For years, doctors have been routinely tracking their patients’ hand-eye coordination to detect any neuromuscular deficits, particularly as patients age or when they are injured. But these tests have always been subjective and qualitative.
To mitigate this problem once and for all, researchers at the Wyss Institute for Biologically Inspired Engineering at Harvard University, the Beth Israel Deaconess Medical Center, and Hebrew SeniorLife Boston (BIDMC), took time and pooled in all the resources they could amass.
They have currently completed the first clinical study of a new rapid neuro assessment device they developed to quantitatively measure neuromuscular performance and has named it NeuroAssess.
NeuroAssess is a simple app for a touchscreen tablet that can more systematically perform neuromotor assessment. A circle on the screen has a block sliding along its circumference and the user must use a stylus to follow along.
The tablet records the path of the stylus and provides a score based on how far it deviated from the moving block. The team envisions a day when this technology might be used on the playing field and in doctor’s offices worldwide.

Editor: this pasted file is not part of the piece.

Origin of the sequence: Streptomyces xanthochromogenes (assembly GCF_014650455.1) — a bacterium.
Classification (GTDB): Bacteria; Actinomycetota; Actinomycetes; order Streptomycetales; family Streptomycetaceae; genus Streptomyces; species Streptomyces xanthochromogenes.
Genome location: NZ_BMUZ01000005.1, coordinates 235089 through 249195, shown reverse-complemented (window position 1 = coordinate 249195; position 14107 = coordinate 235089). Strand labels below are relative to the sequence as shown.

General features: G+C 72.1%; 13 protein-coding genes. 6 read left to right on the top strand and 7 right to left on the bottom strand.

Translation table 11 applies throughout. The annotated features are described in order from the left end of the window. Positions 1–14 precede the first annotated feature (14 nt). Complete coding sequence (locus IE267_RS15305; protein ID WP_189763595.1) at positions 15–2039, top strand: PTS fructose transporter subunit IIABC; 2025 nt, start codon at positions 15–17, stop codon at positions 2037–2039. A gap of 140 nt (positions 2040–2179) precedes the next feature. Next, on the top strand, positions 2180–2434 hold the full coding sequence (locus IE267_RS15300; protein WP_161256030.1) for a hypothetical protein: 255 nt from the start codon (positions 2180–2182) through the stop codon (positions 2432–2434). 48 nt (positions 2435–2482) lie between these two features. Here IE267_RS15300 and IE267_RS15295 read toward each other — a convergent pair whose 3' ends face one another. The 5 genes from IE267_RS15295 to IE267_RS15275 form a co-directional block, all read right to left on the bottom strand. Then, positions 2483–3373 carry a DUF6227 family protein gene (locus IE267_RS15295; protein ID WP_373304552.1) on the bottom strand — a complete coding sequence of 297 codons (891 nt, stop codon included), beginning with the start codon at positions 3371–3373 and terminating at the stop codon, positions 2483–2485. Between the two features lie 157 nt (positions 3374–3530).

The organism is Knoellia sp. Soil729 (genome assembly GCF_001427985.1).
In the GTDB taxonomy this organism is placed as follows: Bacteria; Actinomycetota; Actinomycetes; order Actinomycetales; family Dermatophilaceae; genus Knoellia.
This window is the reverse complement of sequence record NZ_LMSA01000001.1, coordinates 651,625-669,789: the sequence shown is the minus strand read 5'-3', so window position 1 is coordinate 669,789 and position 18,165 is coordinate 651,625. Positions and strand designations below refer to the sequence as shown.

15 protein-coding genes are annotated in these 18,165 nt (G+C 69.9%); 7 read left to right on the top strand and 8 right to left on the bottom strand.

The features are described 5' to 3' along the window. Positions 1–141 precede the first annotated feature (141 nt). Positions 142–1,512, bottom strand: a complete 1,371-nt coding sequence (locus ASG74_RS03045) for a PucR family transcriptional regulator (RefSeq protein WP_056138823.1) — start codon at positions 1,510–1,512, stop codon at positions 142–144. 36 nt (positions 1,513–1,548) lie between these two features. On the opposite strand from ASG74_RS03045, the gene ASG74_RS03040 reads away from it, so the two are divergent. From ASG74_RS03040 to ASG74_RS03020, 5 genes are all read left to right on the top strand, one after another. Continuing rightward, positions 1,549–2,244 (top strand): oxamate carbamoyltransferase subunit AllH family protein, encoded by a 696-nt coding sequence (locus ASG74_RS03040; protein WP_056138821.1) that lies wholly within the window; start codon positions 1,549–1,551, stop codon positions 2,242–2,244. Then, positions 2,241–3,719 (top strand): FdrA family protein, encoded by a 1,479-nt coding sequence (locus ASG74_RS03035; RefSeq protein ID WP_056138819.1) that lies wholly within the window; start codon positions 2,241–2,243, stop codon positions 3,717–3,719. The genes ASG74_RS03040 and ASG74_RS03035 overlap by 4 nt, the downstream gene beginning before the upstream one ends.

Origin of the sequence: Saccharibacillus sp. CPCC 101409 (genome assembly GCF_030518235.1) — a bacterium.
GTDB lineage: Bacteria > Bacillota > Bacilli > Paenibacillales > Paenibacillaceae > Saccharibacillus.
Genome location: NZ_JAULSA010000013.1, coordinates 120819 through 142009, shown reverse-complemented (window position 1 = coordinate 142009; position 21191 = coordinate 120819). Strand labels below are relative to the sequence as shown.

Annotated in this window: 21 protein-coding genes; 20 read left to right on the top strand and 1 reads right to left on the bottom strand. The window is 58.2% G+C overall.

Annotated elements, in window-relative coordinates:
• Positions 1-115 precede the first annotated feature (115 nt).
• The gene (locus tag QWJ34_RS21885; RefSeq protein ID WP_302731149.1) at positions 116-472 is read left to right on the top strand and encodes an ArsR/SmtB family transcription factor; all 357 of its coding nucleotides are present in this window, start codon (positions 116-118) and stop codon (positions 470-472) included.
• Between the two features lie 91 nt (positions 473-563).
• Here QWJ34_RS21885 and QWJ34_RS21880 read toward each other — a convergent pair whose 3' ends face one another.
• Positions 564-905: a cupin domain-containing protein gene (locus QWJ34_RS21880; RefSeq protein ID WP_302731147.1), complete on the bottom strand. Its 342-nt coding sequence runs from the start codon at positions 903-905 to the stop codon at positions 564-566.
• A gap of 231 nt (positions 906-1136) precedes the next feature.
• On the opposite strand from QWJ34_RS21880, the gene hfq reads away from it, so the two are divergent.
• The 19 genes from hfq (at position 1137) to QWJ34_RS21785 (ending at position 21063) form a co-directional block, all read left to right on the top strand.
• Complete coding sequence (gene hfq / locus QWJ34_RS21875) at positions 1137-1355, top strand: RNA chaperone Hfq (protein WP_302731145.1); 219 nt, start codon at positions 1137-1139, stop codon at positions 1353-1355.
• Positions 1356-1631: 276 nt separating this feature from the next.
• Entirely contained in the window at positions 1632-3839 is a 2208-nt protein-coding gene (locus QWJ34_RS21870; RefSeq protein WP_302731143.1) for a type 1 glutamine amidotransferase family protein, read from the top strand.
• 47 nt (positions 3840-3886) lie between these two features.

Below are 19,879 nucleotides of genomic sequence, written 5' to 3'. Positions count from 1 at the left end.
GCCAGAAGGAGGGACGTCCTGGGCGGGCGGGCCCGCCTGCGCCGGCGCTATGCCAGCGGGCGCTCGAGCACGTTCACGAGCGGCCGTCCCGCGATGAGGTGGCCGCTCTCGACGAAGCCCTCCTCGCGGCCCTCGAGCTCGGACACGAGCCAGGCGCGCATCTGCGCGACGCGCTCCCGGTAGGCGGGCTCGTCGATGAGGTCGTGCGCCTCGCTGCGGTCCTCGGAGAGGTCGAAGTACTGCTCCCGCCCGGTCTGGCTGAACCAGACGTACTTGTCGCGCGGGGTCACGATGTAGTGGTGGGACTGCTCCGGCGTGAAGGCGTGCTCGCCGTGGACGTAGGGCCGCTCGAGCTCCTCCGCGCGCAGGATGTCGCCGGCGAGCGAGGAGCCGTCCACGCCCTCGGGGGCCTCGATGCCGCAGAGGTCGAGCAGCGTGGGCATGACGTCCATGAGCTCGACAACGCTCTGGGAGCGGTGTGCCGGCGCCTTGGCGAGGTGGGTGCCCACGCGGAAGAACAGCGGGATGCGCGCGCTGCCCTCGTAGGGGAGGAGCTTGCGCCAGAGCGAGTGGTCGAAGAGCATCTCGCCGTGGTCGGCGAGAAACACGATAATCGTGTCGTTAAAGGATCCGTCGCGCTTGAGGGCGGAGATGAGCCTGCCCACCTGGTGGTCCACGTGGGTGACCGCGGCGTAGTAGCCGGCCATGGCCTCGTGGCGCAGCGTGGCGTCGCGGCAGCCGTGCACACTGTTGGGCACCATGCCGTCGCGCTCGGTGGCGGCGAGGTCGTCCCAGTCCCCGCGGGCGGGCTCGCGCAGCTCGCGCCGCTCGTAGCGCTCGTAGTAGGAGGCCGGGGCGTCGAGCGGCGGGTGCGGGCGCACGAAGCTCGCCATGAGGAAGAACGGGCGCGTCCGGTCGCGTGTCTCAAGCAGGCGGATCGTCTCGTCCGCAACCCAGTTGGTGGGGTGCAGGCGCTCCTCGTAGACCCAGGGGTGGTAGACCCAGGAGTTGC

Now that the baseline data have been collected from the healthy population of study subjects, the next goal is to determine NeuroAssess‘ potential to become a quantitative assessment tool for groups of people with neuromuscular pathologies, such as those who suffered concussions or have multiple sclerosis.
The team is currently conducting a study with athletes in the Boston area to determine the sensitivity of the technology in diagnosing concussions.
The work was funded by the Wyss Institute, the National Institutes of Health, the G. Harold and Leila Y. Mathers Charitable Foundation, and the James S. McDonnell Foundation.